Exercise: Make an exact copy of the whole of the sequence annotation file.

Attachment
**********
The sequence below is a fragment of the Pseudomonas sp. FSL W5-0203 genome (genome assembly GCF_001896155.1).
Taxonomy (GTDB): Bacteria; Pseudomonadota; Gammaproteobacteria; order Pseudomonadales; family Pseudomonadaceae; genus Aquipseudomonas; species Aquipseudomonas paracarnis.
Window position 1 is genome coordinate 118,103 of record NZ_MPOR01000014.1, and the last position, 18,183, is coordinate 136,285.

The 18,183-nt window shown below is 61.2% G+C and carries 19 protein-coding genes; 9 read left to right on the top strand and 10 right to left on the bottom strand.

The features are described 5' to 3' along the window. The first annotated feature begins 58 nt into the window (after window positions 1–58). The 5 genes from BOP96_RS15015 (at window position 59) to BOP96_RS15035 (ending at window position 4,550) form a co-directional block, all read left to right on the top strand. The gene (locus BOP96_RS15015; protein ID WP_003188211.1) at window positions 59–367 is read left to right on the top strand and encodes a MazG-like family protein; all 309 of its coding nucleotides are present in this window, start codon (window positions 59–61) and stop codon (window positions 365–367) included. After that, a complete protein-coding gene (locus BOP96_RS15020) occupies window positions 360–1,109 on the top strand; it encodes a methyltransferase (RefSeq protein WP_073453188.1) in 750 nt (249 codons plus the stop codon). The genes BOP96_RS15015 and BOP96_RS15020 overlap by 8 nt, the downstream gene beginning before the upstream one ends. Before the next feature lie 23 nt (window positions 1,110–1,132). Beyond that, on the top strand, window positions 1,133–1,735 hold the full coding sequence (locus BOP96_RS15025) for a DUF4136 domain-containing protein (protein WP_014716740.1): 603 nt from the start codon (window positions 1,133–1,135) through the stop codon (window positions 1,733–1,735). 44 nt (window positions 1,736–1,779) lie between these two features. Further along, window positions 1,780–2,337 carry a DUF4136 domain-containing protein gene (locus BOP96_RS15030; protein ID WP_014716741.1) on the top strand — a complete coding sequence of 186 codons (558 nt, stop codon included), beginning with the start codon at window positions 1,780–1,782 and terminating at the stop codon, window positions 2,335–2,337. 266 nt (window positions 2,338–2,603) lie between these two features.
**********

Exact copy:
The sequence below is a fragment of the Pseudomonas sp. FSL W5-0203 genome (genome assembly GCF_001896155.1).
Taxonomy (GTDB): Bacteria; Pseudomonadota; Gammaproteobacteria; order Pseudomonadales; family Pseudomonadaceae; genus Aquipseudomonas; species Aquipseudomonas paracarnis.
Window position 1 is genome coordinate 118,103 of record NZ_MPOR01000014.1, and the last position, 18,183, is coordinate 136,285.

The 18,183-nt window shown below is 61.2% G+C and carries 19 protein-coding genes; 9 read left to right on the top strand and 10 right to left on the bottom strand.

The features are described 5' to 3' along the window. The first annotated feature begins 58 nt into the window (after window positions 1–58). The 5 genes from BOP96_RS15015 (at window position 59) to BOP96_RS15035 (ending at window position 4,550) form a co-directional block, all read left to right on the top strand. The gene (locus BOP96_RS15015; protein ID WP_003188211.1) at window positions 59–367 is read left to right on the top strand and encodes a MazG-like family protein; all 309 of its coding nucleotides are present in this window, start codon (window positions 59–61) and stop codon (window positions 365–367) included. After that, a complete protein-coding gene (locus BOP96_RS15020) occupies window positions 360–1,109 on the top strand; it encodes a methyltransferase (RefSeq protein WP_073453188.1) in 750 nt (249 codons plus the stop codon). The genes BOP96_RS15015 and BOP96_RS15020 overlap by 8 nt, the downstream gene beginning before the upstream one ends. Before the next feature lie 23 nt (window positions 1,110–1,132). Beyond that, on the top strand, window positions 1,133–1,735 hold the full coding sequence (locus BOP96_RS15025) for a DUF4136 domain-containing protein (protein WP_014716740.1): 603 nt from the start codon (window positions 1,133–1,135) through the stop codon (window positions 1,733–1,735). 44 nt (window positions 1,736–1,779) lie between these two features. Further along, window positions 1,780–2,337 carry a DUF4136 domain-containing protein gene (locus BOP96_RS15030; protein ID WP_014716741.1) on the top strand — a complete coding sequence of 186 codons (558 nt, stop codon included), beginning with the start codon at window positions 1,780–1,782 and terminating at the stop codon, window positions 2,335–2,337. 266 nt (window positions 2,338–2,603) lie between these two features.